As a typical North American climber, I had never seen Scarpa as a strong climbing shoe contender when buying shoes. Blinded by my own ignorance it, was only until travelling to Europe this summer did I open my eyes and realize that Scarpa has been aggressively re-designing their brand with a number of technical innovations that have landed them on top of the European market and sure to make them a contender in the North American Climbing scene.
Over the past five years, Scarpa has put a lot of emphasis on redesigning their climbing shoe line, a change that first started with the hire of Heinz Mariacher, one of the foremost climbing shoe designers in the world. Behind the scenes, Scarpa has been pioneering a number of technical innovations with Heinz, including a concept they call Active-tensioned Rands. Combine these innovations with high-quality manufacturing and the result is Scarpa’s Booster S climbing shoe. Whether it is the peak of their shoe design or just the beginning, Scarpa, you have my attention!
Scarpa’s Booster S Climbing Shoe
Scarpa’s Booster S is an aggressively downturned climbing shoe designed for technical overhanging terrain. Much more sensitive that the Boostic, the Booster S feels extremely precise and sensitive to small changes in rock or plastic. It also uses the newest Tri-Tension Active Randing, designed to increase power in the toebox and keep its form over the life of the shoe.
We tested the Scarpa Booster S over a two month period both outdoors and inside. To guide our review, we have broken the shoe down into its specific components to give you a full summary of its features.
Unlike other shoe designs, you will immediately notice that the rand of the shoe does not run the entire length of the foot. Rather, the rand covers only first third of the foot, joining the heel cup with a flexible thin support ribbon that runs from the front of the toes through the arch of the foot.
At first glance, you would think that with the separation of these two areas the shoe would lose power but this could not be further from the truth. The thin support ribbon allowed the shoe to naturally bend to an aggressive downturned shape, making a huge difference on overhanging rock without compromising the ability to smear. Not only did the separation of this rand create more power when climbing overhanging rock, it also reduced the weight of the shoe, giving it a very light and airy feel.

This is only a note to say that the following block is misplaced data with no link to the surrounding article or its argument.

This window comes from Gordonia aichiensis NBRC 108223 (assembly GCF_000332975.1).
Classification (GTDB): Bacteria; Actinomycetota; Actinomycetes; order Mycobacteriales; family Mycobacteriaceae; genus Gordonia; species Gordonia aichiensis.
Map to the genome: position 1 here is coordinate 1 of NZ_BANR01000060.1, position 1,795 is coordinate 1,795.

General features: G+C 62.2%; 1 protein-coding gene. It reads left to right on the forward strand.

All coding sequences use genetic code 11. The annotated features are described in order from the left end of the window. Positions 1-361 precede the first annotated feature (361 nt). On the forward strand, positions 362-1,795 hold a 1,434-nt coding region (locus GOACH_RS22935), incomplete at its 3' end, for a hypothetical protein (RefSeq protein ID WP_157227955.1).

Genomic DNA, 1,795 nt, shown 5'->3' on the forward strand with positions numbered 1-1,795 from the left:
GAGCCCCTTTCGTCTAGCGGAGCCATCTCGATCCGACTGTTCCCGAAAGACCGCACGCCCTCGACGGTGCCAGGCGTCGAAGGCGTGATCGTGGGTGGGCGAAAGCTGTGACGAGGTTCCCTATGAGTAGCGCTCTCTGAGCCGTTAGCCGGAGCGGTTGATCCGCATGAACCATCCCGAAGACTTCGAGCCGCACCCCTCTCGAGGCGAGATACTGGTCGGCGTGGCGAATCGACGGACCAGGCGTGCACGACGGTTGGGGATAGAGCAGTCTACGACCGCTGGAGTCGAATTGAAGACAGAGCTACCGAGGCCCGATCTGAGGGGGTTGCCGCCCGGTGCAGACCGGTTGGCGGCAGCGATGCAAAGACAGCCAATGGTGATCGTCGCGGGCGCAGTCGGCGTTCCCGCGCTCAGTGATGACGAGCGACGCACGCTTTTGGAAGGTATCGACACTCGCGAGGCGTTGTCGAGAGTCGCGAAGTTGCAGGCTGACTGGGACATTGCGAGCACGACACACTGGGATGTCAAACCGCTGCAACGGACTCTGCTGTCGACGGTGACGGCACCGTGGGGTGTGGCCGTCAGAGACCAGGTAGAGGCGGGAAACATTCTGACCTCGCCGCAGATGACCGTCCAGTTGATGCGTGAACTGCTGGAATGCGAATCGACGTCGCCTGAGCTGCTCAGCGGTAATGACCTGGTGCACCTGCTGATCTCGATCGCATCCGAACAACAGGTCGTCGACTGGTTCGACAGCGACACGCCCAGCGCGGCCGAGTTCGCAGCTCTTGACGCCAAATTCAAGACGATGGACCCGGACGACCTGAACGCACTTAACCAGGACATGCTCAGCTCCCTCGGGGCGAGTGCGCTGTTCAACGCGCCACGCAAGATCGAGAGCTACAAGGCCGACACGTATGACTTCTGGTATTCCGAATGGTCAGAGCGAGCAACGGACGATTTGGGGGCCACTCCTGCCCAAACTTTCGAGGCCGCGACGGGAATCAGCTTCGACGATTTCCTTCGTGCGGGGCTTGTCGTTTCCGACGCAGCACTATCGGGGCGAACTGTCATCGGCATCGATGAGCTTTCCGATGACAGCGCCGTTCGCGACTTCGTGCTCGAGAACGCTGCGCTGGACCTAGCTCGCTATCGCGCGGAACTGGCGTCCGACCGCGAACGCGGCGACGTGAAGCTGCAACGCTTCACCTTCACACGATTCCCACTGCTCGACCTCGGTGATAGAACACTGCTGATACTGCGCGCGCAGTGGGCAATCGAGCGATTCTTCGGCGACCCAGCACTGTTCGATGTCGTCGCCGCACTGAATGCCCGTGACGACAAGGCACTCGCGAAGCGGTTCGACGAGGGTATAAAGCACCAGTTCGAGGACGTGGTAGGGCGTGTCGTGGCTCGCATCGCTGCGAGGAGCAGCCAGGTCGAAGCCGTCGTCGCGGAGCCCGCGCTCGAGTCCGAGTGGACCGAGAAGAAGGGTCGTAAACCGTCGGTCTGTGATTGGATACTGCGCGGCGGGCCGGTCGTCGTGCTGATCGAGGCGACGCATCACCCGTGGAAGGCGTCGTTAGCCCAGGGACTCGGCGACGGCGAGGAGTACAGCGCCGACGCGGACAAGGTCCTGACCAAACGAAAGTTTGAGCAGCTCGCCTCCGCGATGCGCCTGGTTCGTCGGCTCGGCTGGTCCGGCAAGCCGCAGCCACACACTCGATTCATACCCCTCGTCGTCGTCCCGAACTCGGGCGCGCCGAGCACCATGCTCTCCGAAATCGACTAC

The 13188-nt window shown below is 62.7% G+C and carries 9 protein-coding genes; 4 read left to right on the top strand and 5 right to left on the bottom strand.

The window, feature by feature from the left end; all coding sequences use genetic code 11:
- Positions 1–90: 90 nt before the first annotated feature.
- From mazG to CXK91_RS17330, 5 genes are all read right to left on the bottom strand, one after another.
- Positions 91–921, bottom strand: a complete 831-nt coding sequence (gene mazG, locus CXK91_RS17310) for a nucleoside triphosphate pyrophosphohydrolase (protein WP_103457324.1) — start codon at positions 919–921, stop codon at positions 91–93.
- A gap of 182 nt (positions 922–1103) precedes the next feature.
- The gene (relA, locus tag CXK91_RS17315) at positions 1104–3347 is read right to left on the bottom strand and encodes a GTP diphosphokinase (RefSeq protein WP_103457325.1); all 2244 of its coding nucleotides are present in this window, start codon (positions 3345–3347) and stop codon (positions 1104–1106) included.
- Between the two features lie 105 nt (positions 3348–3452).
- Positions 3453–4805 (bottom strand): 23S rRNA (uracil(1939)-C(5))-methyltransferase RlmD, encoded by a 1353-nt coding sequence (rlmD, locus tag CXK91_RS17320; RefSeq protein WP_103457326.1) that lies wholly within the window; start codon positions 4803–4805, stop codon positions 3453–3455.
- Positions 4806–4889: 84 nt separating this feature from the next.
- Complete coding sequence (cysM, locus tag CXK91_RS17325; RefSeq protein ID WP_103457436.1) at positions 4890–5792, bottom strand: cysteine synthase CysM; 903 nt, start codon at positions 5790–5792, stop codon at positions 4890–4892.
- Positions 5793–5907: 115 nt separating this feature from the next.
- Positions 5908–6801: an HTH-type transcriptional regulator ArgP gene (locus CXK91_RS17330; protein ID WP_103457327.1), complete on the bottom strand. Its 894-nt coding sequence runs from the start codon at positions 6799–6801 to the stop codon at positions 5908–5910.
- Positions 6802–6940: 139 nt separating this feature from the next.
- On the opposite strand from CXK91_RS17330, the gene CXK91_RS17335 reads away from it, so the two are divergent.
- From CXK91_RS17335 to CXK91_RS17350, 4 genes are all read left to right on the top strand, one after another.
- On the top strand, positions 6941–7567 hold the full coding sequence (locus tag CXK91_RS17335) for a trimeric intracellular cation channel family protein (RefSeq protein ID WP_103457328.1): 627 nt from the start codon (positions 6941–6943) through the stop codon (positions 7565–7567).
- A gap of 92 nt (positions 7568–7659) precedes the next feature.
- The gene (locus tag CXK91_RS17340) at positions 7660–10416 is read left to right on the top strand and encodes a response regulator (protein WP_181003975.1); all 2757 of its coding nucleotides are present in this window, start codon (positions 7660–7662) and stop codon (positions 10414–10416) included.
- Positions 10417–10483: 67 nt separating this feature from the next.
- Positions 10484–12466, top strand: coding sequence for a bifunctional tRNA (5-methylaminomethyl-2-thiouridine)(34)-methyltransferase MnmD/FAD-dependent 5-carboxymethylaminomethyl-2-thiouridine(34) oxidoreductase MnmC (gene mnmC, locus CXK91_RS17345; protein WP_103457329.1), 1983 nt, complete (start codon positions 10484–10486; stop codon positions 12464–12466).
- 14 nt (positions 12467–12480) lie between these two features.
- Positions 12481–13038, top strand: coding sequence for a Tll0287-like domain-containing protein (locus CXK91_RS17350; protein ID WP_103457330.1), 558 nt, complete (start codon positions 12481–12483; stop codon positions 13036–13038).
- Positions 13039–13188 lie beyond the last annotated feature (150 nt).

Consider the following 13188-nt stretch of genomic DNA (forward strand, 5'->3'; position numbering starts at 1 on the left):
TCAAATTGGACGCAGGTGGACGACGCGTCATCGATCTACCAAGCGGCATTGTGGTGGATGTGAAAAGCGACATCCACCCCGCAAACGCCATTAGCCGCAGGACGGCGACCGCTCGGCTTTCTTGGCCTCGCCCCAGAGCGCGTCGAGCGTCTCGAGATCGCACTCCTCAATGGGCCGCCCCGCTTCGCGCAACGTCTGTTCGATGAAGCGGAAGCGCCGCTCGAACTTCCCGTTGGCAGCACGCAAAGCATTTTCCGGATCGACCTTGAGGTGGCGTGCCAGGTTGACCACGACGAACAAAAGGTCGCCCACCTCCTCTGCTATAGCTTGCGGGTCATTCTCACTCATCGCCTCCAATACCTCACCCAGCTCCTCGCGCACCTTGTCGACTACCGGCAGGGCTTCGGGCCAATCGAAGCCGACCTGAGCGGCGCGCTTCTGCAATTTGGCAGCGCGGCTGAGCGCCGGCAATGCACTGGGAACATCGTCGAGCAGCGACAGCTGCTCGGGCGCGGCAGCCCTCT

Scarpa used their new Tri-Tension Active Randing on this shoe. Here is more about it from Scarpa.
To create these active rands, Italian craftsmen working by hand pre-stretch shapes of die-cut rubber around the shoe to create structure. This specialized application process of rands surrounds the foot on the exterior of a rock shoe, as well as underfoot (beneath the sole), and it helps to spring load the shoe with elasticity, which is then stored within its structure. Basically, this stores energy in the shoe, which is then “released back” and the wearer makes movements climbing.
The Booster S features an aggressively downturned shape. However unlike a lot of other downturned shoes, the aggressiveness of the Booster S feels quite natural and provides a lot of extra support when toeing down on small holds on overhanging terrain.
Putting the shoe through a number of tests on overhanging terrain using small holds, the Booster S made it very easy to toe down despite very small footholds. In a direct comparison to other downturned shoes, I noticed that I needed a lot less body tension and focus when trying to keep my feet on the wall. After using the shoe for a week, I almost took for granted the ease it took to stick to small holds, allowing me to concentrate more on body movement rather than focusing all my energy on keeping my feet on the wall.
This shoe was also impressive when toe-hooking. Unlike other shoes that hurt when engaging the knuckles of your toes, the Booster S almost creates a flat spot on the top of the foot for toe hooking that didn’t put pressure on the toe knuckles. I actually enjoyed toe-hooking in these shoes!